(Continued from Wednesday, March 29. Click here to read Part 1…)
While Philadelphia artist Lou Hirshman first became known in the 1930s and 1940s for his witty three-dimensional caricatures of public figures, his subject matter evolved with the decades.
By the 1960s, he was using his found-object constructions to comment on social types ranging from psychiatrists and dictators, to pot smokers and TV viewers.
Hirshman’s 1962 “The Duel” shows two combatants – deftly outlined in long strands of string – locked in eternal combat by the children’s scissors that bind them. Their matching physiques and identical button faces hint at a different type of duel – an internal one.
Other images wittily conveyed pure, light-hearted fun.
A smiling dog with a water bottle body, beaded purse head, and jaunty belt legs supports a bird with an oyster shell body and bottle cap head in 1964’s “Animal Circus”. Two tiny creatures made of pennies, matches, a metal heel plate and more join the high-wire act.
ART REFLECTING ART
Hirshman also played with major artistic styles, producing works that riffed on everything from pointillism to cubism to surrealism.
Reading like an early Picasso, Hirshman’s “Lady With Cat” (1976) sports oyster shell hair, a toy mouse nose, and an elegant egg necklace. The legs and tail of her button-nosed cat are fashioned from two springs and a comb. And, yes, the gold-toned electrical plate adds an unexpected, witty touch.
Clutching a staff made from real bones and a knife, Hirshman’s Grim Reaper in “Triumph of Death” (1974) rules over a stark kingdom collaged with images of the famous and not-so-famous.
PORTRAIT OF THE ARTIST AT WORK
“It’s hard to tell which came first sometimes – the objects or the ideas,” Bill said about his dad. “He was somewhat of a self-taught philosopher who recorded the meditations of Eastern philosophers in his daily journal, and his five-mile walks to Fleisher were a time of meditation.”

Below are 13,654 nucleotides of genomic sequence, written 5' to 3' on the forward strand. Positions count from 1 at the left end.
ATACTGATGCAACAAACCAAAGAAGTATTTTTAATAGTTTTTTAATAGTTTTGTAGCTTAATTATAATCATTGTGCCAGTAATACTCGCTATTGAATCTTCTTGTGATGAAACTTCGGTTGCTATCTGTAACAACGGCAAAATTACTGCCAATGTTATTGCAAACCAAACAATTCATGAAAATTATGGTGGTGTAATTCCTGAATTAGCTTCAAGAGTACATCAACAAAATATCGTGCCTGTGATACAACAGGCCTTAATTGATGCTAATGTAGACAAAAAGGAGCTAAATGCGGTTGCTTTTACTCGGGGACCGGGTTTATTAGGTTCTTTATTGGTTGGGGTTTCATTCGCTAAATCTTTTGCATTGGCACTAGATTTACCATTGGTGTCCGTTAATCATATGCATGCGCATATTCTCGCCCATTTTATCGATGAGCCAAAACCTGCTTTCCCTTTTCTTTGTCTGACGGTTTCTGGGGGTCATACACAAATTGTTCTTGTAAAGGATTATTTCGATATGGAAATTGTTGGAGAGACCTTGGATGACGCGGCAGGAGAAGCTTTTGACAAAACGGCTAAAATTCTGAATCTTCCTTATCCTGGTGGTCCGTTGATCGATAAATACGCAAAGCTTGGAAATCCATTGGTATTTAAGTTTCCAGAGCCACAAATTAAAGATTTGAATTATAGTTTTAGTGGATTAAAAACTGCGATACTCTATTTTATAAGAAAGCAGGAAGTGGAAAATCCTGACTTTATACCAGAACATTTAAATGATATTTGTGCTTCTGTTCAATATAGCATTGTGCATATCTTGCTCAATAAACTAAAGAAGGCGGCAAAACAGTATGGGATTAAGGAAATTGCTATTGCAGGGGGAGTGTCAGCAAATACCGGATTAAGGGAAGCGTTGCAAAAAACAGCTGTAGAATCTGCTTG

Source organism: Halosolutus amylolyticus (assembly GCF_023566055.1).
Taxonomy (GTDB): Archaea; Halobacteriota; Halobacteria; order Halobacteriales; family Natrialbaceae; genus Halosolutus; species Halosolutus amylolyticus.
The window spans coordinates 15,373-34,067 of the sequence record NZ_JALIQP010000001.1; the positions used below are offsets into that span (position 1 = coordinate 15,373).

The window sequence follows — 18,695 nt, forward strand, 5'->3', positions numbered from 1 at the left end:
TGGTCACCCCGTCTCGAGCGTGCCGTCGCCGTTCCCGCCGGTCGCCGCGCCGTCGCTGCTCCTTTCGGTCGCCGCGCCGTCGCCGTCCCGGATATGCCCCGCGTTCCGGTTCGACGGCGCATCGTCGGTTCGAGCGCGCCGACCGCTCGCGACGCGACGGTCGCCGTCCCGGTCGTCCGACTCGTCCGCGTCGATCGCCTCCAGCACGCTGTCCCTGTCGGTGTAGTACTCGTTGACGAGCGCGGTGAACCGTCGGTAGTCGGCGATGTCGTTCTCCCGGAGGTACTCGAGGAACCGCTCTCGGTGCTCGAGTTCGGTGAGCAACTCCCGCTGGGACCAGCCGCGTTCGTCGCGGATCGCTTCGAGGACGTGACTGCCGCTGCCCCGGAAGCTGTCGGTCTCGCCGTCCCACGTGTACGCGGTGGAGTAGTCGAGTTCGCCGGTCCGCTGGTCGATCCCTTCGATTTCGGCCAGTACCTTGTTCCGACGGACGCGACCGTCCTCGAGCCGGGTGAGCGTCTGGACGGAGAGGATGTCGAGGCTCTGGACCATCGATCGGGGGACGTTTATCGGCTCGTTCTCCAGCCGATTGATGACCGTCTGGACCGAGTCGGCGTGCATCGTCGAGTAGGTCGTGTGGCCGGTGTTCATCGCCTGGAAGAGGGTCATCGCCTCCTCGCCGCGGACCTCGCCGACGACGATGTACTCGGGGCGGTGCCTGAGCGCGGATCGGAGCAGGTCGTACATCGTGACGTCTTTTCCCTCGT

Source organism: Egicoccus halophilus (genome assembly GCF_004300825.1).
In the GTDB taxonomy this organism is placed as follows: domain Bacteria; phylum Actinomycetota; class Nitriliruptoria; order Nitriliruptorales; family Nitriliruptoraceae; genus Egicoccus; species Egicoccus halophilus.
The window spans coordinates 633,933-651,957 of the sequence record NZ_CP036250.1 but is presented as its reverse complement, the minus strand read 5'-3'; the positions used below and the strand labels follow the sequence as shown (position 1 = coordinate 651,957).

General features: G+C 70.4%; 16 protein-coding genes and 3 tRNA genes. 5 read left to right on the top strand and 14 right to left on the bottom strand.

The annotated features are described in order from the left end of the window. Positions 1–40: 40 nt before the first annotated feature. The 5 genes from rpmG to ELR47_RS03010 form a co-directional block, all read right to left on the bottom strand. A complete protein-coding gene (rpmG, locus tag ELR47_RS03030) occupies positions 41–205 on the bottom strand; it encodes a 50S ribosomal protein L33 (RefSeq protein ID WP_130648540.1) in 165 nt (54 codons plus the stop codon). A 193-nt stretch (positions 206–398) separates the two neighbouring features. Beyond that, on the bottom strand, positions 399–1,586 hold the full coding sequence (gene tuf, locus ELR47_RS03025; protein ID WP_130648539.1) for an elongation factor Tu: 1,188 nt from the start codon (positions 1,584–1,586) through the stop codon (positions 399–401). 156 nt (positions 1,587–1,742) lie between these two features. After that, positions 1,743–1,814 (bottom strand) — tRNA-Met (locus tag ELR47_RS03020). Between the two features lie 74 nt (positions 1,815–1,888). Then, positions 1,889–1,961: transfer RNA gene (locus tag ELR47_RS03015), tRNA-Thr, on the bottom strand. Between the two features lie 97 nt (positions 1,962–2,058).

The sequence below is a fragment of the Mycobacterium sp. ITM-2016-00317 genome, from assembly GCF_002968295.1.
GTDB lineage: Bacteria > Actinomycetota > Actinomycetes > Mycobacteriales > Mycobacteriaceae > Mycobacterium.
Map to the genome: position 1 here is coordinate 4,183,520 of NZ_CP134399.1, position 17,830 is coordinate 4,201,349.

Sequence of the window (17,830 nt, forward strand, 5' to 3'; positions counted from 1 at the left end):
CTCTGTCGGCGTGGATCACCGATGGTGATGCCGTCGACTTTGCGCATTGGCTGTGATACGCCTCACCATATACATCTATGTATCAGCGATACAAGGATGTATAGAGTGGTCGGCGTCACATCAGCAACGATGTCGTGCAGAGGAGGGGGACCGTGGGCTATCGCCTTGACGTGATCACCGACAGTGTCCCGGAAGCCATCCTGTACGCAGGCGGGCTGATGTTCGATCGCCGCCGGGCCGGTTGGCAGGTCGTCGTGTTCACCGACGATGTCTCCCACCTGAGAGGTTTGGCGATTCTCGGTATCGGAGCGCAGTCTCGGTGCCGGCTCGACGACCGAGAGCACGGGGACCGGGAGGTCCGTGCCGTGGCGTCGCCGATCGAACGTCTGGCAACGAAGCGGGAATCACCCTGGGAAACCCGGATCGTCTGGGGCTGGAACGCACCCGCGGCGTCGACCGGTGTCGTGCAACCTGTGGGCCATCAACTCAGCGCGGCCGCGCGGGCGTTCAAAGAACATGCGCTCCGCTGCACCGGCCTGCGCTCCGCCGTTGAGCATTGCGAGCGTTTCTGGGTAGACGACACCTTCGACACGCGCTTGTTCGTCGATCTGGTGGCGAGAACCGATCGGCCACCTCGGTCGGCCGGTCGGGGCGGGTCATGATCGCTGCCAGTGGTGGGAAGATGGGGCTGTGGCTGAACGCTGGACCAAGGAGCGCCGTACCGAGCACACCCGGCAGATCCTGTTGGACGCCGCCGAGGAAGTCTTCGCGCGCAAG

And while his dad sometimes encountered “art objects” like a found hubcap in his travels, Hirshman’s family came to expect that certain possessions – Betty’s clothespins and hair curlers, Debbie’s dolls, Bill’s toys, or even the children’s scissors found in the “The Duel” – would mysteriously disappear, only to resurface in his latest creation.
A young Bill even delighted his mom with a song in which his missing sister was found framed and hanging in the Louvre.
Betty Hirshman in her husband’s studio shortly after his 1986 death. And, yes, Hirshman built all his own frames.
PRESERVING A LEGACY
With the help of his son-in-law, Bill recently set up a Lou Hirshman website featuring images of almost 100 works.
“I’m his son and I’m biased,” he admitted, “but I think he was a genius. I don’t want to sell his work, but I want to be the promoter he never had.”
Part of Bill’s mission is to discover the whereabouts of several dozen missing works which either disappeared over the years or were sold through New York’s Frank J. Miele Gallery following Hirshman’s 1986 death.
Among the missing: In 1964, Hirshman brilliantly portrayed the Fab Four with such simple objects as sneakers, gloves, a frying pan, a fried egg, and sausages.
And, yes, the siblings would love an opportunity to exhibit his work.
CONTACT THE HIRSHMAN FAMILY
Have a story about Lou Hirshman, or know the location of a missing piece? Contact Bill and Debbie here.
It’s time to honor another Philadelphia original.
Louis P. Hirshman, circa 1980